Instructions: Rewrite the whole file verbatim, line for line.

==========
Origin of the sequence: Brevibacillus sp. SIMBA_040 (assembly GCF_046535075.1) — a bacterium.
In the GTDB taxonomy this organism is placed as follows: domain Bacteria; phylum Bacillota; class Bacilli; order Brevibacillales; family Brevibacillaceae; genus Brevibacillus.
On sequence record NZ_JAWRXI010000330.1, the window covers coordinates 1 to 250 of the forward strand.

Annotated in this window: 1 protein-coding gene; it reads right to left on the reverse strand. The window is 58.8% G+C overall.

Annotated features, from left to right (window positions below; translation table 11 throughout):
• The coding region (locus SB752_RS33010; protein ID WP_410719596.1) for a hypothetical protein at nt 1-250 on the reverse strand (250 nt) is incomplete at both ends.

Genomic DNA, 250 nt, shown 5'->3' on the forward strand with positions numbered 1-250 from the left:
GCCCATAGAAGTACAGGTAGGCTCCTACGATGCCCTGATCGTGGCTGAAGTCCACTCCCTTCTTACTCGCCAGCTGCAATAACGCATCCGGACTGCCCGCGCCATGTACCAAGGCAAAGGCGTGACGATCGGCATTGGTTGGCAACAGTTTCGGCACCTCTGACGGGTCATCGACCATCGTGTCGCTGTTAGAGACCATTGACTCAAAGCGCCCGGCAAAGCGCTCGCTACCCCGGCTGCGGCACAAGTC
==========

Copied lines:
Origin of the sequence: Brevibacillus sp. SIMBA_040 (assembly GCF_046535075.1) — a bacterium.
In the GTDB taxonomy this organism is placed as follows: domain Bacteria; phylum Bacillota; class Bacilli; order Brevibacillales; family Brevibacillaceae; genus Brevibacillus.
On sequence record NZ_JAWRXI010000330.1, the window covers coordinates 1 to 250 of the forward strand.

Annotated in this window: 1 protein-coding gene; it reads right to left on the reverse strand. The window is 58.8% G+C overall.

Annotated features, from left to right (window positions below; translation table 11 throughout):
• The coding region (locus SB752_RS33010; protein ID WP_410719596.1) for a hypothetical protein at nt 1-250 on the reverse strand (250 nt) is incomplete at both ends.

Genomic DNA, 250 nt, shown 5'->3' on the forward strand with positions numbered 1-250 from the left:
GCCCATAGAAGTACAGGTAGGCTCCTACGATGCCCTGATCGTGGCTGAAGTCCACTCCCTTCTTACTCGCCAGCTGCAATAACGCATCCGGACTGCCCGCGCCATGTACCAAGGCAAAGGCGTGACGATCGGCATTGGTTGGCAACAGTTTCGGCACCTCTGACGGGTCATCGACCATCGTGTCGCTGTTAGAGACCATTGACTCAAAGCGCCCGGCAAAGCGCTCGCTACCCCGGCTGCGGCACAAGTC